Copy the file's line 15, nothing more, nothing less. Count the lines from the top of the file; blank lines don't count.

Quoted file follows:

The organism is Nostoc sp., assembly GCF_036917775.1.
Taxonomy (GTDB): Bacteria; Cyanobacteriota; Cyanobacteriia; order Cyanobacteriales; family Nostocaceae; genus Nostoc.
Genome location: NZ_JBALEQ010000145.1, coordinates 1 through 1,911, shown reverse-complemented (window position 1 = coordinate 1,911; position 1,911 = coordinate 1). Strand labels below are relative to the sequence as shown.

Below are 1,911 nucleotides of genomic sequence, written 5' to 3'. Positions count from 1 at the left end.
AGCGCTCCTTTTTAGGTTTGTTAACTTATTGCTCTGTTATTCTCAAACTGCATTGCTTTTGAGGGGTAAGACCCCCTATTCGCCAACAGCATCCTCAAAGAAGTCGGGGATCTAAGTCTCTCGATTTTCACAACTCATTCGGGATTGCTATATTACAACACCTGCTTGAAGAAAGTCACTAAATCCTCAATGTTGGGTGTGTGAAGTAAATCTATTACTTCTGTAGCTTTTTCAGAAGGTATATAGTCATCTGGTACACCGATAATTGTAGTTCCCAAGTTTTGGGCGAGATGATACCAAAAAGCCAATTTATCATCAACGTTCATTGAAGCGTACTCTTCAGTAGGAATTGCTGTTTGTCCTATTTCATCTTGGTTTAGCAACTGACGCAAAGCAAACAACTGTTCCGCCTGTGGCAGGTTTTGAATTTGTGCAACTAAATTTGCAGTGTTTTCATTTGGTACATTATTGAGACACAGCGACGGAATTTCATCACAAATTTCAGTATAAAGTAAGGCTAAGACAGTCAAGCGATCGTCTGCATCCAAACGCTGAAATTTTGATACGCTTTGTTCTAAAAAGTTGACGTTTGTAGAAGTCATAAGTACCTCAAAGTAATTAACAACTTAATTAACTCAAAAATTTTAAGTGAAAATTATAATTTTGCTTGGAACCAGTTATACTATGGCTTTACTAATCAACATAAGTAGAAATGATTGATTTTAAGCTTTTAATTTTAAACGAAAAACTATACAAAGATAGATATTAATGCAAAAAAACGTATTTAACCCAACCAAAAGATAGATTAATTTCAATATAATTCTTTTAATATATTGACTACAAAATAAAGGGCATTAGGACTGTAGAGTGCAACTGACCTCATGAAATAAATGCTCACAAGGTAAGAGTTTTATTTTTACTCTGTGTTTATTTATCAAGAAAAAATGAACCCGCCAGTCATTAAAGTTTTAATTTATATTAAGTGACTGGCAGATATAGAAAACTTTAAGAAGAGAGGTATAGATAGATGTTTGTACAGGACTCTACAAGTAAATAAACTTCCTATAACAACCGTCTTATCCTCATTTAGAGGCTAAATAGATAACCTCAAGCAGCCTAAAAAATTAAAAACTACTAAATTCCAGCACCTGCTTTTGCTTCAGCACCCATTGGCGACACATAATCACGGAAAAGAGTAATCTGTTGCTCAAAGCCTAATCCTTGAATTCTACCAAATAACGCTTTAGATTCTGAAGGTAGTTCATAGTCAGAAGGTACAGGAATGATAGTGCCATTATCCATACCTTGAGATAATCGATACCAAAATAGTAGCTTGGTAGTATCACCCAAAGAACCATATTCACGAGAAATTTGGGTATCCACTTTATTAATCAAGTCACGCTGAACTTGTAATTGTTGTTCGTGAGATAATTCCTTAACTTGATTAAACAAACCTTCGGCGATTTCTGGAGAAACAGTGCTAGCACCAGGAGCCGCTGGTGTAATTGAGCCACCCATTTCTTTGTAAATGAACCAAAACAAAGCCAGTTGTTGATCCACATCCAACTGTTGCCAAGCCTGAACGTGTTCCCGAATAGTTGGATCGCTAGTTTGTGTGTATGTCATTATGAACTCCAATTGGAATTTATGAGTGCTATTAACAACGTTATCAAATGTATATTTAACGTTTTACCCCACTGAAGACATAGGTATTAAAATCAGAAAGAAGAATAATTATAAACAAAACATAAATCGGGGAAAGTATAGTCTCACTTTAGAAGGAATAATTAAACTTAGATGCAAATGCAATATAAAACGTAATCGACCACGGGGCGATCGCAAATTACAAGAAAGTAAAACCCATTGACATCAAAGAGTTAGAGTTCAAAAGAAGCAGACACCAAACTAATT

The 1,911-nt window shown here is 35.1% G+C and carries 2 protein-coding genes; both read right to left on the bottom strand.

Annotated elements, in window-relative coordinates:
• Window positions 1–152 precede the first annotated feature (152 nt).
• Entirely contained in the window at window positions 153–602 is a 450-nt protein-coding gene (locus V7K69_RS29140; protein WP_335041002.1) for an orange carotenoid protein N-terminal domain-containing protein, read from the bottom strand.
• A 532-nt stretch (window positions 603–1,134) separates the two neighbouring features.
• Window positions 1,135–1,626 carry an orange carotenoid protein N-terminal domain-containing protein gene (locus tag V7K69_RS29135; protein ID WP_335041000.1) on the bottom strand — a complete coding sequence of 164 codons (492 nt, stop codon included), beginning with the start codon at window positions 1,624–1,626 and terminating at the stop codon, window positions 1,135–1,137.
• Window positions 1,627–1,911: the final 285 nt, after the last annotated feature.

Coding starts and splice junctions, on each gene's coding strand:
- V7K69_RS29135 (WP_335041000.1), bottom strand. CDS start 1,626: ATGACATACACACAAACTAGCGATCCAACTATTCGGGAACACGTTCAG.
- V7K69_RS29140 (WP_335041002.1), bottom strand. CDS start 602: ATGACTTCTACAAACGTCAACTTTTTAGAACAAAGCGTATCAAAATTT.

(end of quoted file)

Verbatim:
- V7K69_RS29140 (WP_335041002.1), bottom strand. CDS start 602: ATGACTTCTACAAACGTCAACTTTTTAGAACAAAGCGTATCAAAATTT.